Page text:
Last night I watched the much talked about “Family Guy Presents: Seth & Alex’s Almost Live Comedy Show” on Hulu. Up until a few weeks ago the show was to be commercial-free sponsored by Microsoft’s Windows 7. Microsoft pulled out of the deal a little over a week after the October 16th taping after reviewing an early version of the special. So what happened?
In the spirit of “Family Guy”, the aired version of the special had jokes about the Holocaust, deaf people and a lot of reference to self-pleasure. No surprise there. So why was the controversial content a surprise to decision makers at Microsoft who had originally touted the “subversive and unique humor” of Seth MacFarlane? Did they really have to see a preview of the show to know that the content “was not a fit with the Windows brand?”
It seems as though many advertising agencies, including Crispin Porter Bogusky who brokered the Almost Live deal, fall victim to a sort of ethereal ideal of the “big idea”.
David Ogilvy came up with the concept of the “big idea” in his much referenced tome “On Advertising”:
Crispin did a great job in doing some upfront research. On the surface, “Family Guy” is a winner. In the 18 – 34 male demographic (which is considered the most desirable demographic for advertising), “Family Guy” was considered the highest rated scripted TV program. It was also rated second among males 18 – 49, according to FoxBusiness’s November 2008 article “Seth MacFarlane’s $2 Billion Family Guy Empire“.
So what went wrong?
In the section Ogilvy introduces the “big idea” he says, “Big ideas come from the unconscious. This is true in art, in science and in advertising. But your unconscious has to be well informed, or your idea will be irrelevant.” Ogilvy stresses the importance of the pursuit of knowledge and relevance in relation to the efficacy of the “big idea”.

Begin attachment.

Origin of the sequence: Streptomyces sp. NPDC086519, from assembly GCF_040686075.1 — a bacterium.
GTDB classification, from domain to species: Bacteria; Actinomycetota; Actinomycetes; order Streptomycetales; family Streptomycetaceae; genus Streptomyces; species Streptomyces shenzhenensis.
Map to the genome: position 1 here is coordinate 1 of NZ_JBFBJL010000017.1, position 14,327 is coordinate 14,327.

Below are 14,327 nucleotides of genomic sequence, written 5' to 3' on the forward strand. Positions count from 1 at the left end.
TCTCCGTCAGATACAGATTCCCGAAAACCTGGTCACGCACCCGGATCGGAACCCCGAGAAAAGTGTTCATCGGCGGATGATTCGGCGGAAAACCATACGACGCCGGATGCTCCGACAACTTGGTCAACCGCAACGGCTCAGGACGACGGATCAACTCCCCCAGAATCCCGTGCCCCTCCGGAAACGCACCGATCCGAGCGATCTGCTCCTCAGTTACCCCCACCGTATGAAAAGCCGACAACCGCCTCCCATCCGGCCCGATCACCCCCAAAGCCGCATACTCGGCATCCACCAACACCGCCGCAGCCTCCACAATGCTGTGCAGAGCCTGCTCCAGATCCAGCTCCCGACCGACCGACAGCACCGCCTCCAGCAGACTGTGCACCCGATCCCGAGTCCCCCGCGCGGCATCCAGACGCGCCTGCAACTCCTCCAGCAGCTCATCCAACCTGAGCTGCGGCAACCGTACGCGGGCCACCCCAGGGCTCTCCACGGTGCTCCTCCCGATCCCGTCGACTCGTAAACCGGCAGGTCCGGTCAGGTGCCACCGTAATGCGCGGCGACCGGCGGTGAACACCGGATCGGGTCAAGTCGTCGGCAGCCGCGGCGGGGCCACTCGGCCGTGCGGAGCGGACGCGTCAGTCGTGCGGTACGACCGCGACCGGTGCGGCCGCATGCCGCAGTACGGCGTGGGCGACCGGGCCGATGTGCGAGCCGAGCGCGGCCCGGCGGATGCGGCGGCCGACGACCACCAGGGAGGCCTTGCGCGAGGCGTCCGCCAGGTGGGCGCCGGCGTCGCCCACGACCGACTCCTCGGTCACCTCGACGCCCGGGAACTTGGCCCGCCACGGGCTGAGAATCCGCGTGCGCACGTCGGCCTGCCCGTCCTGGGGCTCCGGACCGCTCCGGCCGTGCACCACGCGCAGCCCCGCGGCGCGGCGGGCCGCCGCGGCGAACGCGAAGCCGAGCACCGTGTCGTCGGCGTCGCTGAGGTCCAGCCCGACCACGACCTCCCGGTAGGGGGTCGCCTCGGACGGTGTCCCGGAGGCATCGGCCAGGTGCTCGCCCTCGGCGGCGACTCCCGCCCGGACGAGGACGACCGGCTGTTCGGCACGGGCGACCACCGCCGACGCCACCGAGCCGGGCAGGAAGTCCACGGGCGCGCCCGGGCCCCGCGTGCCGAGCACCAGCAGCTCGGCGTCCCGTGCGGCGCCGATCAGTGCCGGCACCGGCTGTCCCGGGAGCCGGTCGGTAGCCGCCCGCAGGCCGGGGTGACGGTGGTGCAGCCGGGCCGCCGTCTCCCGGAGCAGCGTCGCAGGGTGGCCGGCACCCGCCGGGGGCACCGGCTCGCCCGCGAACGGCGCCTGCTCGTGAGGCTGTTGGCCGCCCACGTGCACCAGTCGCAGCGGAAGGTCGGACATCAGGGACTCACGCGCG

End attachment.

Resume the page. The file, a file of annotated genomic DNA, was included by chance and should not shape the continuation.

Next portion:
Even Ogilvy understood that “the wrong advertising can actually reduce the sales of a product” and wrong advertising is one that is created under what Ogilvy considered the “cult of “creativity'” by forgetting about doing your homework about the product and ignoring relevance of the advertising to the product.
According to Advertising Age’s article “Are Family-Friendly Shows a Better Environment for Ads” (November 4, 2009), Brian Steinberg confirms that according to a recent study by ANA Alliance for Family Entertainment, “the type of show in which a commercial airs can hinder or help the effectiveness of that advertising. Running an ad in a show that matches its tone and provides appropriate context can boost ad effectiveness by an average of more than 30%”. Yes, ad relevance is extremely important especially in light of the intention of the audience of the show that the ad is being run in; think context.
A “Family Guy” audience member may be of the correct age and sex, but what is their intention and mindset while watching the show? Just think of how you might react to the same thing in different contexts. Let’s say someone says an off-colored joke, perhaps not too dissimilar from a joke in the “Family Guy”. Now if you’re out at a bar with some good friends who you know are not really prejudiced, you might laugh. Next consider if you’re meeting someone’s parents for the first time and you hear the same off-colored joke. How are you feeling now?
I applaud the Microsoft decision makers who pulled the plug on sponsorship of “Family Guy Presents: Seth & Alex’s Almost Live Comedy Show”; the Windows 7 brand is not a fit for the show. Unfortunately, the Agency representing Windows 7 should have done more homework and reigned in their “creativity” a little better. I believe it falls on the Agency, the guardian of their client’s brand image, to be more diligent before presenting an idea to the client, big or not.